• A pretty dry compilation of examples of syntax in writing.In 1946, a quarter meant popcorn, candy, a movie, a cartoon, and a serial, plus a trip to the projection booth to visit Snooky, who read Mickey Spillane books. And after the movie, he could go next door to the Trolley Car Diner, where Jimmy, their boarder, would fry him a burger if he was not too busy. - Fannie Flagg


    • One of the best books that a writer can own. It should be near the writing desk and looked at, often!Highly recommended. A book is made up of a collection of scenes, sequels, happenings, vignettes, all made with paragraphs, all constructed by sentences. The Artful Sentence is at the heart of all good writing.


    • One of my favorite go-to books about writing. The sentence is handled as deftly as the complex character that it is. Learn how to end and begin sentences for specific effects. It contains superlative examples of each part of speech from well known and obscure writers. To know the sentence is to love it and wish to perfect one's command of it.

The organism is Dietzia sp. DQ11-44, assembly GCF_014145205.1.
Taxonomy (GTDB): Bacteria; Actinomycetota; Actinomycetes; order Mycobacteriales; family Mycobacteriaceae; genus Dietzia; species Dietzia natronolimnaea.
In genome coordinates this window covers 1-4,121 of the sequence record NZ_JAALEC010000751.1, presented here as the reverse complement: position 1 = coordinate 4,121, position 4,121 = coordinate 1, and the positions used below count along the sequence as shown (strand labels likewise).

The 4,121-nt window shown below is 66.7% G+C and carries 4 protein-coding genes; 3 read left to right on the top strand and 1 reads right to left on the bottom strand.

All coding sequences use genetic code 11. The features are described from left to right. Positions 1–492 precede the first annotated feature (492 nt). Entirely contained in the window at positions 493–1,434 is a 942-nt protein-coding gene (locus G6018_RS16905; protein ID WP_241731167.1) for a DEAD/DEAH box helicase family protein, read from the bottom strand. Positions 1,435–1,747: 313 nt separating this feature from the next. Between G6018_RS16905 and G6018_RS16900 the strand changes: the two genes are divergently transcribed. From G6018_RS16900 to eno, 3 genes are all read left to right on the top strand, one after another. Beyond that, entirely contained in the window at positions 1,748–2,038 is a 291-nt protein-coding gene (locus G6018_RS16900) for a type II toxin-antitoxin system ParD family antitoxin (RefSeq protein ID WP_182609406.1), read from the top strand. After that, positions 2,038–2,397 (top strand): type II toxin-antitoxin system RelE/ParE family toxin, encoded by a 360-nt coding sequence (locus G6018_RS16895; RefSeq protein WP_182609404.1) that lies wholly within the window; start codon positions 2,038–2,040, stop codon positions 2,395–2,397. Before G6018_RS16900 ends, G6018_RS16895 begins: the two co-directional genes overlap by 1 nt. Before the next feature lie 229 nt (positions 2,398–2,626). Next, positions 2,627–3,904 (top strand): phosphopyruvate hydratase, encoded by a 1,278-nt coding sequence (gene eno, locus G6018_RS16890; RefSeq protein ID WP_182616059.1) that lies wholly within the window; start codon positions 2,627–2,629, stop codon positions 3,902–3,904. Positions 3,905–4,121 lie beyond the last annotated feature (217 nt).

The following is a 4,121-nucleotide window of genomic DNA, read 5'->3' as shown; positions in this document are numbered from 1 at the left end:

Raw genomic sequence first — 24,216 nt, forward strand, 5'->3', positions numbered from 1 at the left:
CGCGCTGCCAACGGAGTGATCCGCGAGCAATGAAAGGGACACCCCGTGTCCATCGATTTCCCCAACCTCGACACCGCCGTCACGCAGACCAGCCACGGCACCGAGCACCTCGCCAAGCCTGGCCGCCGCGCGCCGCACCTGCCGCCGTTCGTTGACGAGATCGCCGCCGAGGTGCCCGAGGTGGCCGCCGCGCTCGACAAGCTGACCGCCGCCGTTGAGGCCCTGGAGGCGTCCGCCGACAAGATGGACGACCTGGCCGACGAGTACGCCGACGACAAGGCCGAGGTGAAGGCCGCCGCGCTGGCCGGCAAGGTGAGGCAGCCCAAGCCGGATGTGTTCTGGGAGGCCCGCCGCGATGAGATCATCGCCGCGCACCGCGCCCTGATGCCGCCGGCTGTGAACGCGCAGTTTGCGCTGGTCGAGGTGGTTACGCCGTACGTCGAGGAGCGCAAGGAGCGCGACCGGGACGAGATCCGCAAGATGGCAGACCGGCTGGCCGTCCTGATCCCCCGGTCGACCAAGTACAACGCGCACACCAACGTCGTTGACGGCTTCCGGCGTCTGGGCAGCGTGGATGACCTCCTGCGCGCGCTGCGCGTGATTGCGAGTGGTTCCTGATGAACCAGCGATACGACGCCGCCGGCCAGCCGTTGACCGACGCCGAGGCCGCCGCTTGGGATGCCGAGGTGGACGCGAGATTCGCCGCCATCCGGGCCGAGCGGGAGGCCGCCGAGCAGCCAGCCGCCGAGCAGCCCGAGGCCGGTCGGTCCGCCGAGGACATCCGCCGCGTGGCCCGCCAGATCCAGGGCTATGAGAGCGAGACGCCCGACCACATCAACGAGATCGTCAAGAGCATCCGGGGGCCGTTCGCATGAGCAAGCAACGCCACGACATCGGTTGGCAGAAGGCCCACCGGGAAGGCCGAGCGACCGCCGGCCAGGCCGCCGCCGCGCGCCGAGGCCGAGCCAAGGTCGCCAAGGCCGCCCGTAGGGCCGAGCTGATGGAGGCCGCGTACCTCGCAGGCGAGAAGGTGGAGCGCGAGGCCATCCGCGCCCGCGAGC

• This book is titillating, if you're the kind of person who's titillated by whole chapters on short sentences and parallelism. IF YOU ARE, I might also recommend Edward Tufte's book on diagrams, "The Visual Display of Quantitative Information". IF YOU ARE NOT, well, who would blame you.


    • The hardest part of reading this book was the first chapter. I needed to learn the meaning of several words. I'd never learned what an intransitive, transitive, syntactic punctuation, etc.After some work it helped me write freely, I still look back at part of it. :-)


    • Lots of cool sentences and plenty of ideas to think about them with (and you'd think I'd write a better one here after reading it, right?)